John White Alexander and the Construction of National Identity: Cosmopolitan American Art, 1880-1915

By Sarah J. Moore | Go to book overview
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Reluctant Cosmopolitan: New York in the 1880s

If the quest for foreign training animated much of American art in the 1870s and in considerable ways determined its future course, the pursuit of aesthetic unity was a dominant direction in American art in the 1880s. In the post-Civil War period, American art experienced fundamental changes brought about by, among other things, academically trained artists who returned from periods of study in Europe with new styles and a familiarity with both the art of the past and internationally current trends. This foreign training provided American artists with professional attitudes about the making of art as well as a fluency in technique. In contrast to the discourse of nationalism that during the antebellum era was celebratory, selfconfident, and declared independence from foreign influences, the definition of a national profile in American art at the end of the nineteenth century was largely muted in favor of internationalism and cosmopolitanism.1

By 1880, much of American art’s realignment with international art ideals and practices led critic and championof the new generationofcosmopolitan artists William Cary Brownell to declare confidently, “We are beginning to paint as other people paint.” In a series of articles on the “younger painters of America,” Brownell discussed the birth of a new American school of painting led by young artists who, through exposure to foreign training and internationally current art practices, released American art from the bonds of realism and instead championed aestheticism. Brownell identified the strength of technique and the genuine impulse toward what he called “picture-making” as the most striking and distinctive aspect of these young artists’ work and noted, “Almost without exception, nature is to them a material rather than a model; they lean toward feeling rather than toward logic; toward beauty, or at least artistic impressiveness rather than toward literalness, toward illusion rather than toward representation.”2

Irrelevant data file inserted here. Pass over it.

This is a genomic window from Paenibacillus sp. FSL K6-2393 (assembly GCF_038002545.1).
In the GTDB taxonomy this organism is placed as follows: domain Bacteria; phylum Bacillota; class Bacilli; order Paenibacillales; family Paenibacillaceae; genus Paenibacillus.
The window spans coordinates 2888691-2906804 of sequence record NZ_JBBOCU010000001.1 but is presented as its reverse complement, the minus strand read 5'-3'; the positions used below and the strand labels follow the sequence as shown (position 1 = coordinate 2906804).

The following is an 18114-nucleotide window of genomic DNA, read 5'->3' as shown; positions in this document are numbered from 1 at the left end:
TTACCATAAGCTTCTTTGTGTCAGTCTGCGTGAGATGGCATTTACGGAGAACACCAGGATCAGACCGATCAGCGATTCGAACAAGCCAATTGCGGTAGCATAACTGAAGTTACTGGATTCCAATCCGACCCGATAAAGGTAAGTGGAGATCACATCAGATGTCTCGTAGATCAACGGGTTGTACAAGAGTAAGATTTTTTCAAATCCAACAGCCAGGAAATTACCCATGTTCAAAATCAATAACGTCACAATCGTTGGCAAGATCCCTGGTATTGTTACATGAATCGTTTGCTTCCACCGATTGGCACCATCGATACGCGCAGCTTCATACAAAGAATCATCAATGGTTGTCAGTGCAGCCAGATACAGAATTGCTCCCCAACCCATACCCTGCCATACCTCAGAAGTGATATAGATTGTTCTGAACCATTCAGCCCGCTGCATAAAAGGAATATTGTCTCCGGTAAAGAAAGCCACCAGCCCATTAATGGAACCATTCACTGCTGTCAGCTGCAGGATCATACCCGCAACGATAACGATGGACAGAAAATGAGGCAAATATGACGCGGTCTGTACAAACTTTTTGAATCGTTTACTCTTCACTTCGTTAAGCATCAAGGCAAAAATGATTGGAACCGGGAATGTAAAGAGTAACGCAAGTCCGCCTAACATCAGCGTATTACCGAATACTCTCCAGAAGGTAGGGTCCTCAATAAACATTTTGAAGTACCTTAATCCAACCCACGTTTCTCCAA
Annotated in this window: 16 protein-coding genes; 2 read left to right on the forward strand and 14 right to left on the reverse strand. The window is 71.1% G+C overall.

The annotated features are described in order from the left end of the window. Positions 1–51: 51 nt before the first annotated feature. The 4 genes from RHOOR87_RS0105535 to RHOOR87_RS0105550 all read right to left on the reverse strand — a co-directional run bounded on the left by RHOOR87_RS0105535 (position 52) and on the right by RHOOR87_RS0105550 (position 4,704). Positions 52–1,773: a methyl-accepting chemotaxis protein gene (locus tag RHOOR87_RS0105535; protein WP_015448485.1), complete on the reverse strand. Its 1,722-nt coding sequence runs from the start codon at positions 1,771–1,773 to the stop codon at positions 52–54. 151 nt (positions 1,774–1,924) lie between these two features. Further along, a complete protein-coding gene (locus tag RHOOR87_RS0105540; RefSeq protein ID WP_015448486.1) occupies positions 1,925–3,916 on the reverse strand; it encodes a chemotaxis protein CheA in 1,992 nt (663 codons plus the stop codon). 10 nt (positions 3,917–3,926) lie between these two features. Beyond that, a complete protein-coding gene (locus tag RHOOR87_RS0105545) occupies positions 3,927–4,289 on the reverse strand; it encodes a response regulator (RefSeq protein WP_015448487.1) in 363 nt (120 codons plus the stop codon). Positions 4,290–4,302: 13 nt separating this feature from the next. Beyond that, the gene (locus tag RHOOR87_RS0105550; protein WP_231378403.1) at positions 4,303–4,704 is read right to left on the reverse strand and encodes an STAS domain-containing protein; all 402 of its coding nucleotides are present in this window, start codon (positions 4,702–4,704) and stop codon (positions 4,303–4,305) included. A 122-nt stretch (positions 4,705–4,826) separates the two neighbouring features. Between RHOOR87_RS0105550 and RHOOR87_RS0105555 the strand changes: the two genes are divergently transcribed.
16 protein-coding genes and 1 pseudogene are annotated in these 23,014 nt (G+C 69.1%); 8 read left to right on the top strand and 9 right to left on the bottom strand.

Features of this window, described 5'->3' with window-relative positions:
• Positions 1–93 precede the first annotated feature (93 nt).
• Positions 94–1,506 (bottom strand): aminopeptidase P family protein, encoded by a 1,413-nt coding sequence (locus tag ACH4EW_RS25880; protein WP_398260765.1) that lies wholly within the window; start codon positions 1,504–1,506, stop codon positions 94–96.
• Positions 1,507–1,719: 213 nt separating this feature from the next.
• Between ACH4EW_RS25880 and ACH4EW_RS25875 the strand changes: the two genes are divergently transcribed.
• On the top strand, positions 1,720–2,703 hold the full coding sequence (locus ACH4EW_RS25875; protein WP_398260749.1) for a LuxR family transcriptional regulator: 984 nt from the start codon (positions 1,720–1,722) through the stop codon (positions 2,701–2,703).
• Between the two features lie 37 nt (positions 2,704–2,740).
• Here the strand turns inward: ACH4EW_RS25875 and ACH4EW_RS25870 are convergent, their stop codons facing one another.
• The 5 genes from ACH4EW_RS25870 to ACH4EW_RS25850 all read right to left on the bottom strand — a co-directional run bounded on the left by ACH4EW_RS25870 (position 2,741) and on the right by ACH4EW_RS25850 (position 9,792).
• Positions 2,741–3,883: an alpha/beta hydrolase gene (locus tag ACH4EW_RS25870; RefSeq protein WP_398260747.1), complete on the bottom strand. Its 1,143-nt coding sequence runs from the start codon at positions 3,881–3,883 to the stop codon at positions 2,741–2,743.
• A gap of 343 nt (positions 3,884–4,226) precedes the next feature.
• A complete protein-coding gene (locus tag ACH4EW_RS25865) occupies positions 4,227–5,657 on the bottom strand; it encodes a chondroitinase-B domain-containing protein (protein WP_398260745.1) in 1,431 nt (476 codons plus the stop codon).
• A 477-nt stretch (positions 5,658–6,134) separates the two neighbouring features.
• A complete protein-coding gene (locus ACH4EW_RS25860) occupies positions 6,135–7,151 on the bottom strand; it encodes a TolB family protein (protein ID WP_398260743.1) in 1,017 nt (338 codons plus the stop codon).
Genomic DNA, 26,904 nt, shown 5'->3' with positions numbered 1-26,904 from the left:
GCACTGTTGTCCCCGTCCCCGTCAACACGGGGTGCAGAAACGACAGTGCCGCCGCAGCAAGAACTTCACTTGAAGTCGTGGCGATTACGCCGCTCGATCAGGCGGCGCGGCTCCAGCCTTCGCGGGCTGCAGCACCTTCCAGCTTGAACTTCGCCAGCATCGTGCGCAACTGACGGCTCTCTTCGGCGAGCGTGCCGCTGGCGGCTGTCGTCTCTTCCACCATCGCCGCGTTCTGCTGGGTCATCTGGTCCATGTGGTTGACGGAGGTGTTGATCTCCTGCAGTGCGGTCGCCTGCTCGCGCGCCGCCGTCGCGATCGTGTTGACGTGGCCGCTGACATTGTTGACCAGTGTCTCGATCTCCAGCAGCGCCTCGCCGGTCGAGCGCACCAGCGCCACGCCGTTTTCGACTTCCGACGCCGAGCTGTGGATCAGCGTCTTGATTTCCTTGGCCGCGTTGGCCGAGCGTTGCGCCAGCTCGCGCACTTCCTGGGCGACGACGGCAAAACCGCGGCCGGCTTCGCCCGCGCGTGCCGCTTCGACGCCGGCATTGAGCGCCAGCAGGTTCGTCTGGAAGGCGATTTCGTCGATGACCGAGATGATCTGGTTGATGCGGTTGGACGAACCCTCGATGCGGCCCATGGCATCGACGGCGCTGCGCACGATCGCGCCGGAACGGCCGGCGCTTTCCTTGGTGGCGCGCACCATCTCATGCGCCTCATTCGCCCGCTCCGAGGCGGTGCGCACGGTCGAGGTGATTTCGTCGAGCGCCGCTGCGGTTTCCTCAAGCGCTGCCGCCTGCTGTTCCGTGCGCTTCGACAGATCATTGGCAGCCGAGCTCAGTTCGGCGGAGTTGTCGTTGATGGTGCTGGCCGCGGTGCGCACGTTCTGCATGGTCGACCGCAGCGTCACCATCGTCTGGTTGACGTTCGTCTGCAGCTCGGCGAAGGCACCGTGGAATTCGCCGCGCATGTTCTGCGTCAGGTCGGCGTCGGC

Critical discussions of the new trends in American art, particularly its internationalism and cosmopolitanism, characterized much of the writing in the 1880s. For example, three lavishly illustrated portfolios were published in the second half of the 1880s—Mariana Griswold Van Rensselaer, Book of American Figure Painters, 1886; Alfred Trumble, Representative Works of Contemporary American Artists, ca. 1887; and George William Sheldon, Recent Ideals in American Art, ca. 1890—that championed the internationalism of contemporary American art and documented the largely cosmopolitan quality of late nineteenth-century American art, holding up foreign-trained artists as the ideal. In fact, American artists increasingly exhibited works at the annual Paris Salon throughout the decade, thereby competing in an international arena and submitting their works to what was considered by many the highest standard of judgment.

The shift toward cosmopolitanism in American art was consistent with and indeed paralleled changing tastes in American art patronage. The overwhelming preference among American patrons in the post-Civil War period for contemporary European painting rather than native works is well documented in Earl Shinn’s Art Treasures in America, published in three volumes between 1879 and 1882. Shinn’s lavishly illustrated volumes reveal a particular preference among American patrons for French Barbizon and academic painting. Significantly, not a single American work of art was reproduced. To compete for patronage with foreign artists, American painters sought training abroad and aligned their artistic practice with internationally current ideals and trends.

The origins of aestheticism, as practiced by American artists in the 1880s, can be traced to sources other than foreign training and can be considered as part of a larger trend in both American and European art away from issues of national identity and from traditional representational

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